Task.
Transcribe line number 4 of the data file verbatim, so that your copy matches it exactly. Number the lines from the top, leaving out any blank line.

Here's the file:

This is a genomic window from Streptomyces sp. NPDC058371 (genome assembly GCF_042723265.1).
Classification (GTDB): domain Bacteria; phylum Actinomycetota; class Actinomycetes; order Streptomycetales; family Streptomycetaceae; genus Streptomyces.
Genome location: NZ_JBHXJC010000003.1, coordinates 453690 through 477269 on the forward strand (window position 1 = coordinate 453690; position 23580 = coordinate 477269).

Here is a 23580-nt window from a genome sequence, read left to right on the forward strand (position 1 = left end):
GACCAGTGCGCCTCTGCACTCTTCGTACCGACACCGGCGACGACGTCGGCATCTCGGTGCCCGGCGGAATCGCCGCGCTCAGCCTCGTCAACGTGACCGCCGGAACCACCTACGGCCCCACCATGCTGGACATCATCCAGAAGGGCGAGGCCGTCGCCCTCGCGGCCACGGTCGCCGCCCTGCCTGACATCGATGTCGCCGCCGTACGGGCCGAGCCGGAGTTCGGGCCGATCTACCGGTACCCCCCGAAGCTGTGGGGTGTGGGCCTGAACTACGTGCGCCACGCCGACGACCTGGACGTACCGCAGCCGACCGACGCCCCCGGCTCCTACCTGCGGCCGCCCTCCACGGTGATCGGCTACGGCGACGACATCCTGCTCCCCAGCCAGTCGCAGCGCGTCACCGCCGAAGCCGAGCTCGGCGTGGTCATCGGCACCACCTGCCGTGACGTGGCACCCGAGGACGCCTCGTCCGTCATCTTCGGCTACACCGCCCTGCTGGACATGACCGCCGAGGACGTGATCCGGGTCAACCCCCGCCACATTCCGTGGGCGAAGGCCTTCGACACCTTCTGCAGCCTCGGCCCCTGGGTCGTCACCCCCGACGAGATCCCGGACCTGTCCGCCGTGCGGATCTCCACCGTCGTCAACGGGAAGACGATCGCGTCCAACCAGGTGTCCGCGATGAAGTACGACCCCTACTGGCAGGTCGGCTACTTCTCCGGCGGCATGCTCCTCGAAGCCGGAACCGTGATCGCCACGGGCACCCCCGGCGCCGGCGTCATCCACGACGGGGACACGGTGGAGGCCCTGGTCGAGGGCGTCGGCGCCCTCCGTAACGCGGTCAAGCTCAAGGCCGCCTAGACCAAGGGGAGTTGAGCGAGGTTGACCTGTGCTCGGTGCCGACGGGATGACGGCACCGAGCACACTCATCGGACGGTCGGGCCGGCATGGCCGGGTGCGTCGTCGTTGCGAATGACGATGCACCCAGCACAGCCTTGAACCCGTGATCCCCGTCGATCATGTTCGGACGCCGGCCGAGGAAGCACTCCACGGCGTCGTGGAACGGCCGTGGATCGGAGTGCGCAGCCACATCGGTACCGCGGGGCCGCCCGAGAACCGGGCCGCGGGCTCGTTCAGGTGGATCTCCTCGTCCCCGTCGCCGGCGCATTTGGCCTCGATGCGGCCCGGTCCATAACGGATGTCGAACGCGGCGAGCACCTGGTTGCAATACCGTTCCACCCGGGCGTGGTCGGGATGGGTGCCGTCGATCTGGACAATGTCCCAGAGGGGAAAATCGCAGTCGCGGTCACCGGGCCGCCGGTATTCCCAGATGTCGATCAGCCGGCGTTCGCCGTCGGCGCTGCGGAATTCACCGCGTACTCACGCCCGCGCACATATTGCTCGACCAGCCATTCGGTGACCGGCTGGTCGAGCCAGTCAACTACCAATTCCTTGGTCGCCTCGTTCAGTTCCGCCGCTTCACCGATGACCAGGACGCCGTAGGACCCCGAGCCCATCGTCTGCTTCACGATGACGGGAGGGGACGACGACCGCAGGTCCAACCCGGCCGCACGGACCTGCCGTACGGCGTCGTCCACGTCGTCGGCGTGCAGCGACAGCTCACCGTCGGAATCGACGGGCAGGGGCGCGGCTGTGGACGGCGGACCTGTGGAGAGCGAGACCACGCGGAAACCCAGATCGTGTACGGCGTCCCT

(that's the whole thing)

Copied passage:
Here is a 23580-nt window from a genome sequence, read left to right on the forward strand (position 1 = left end):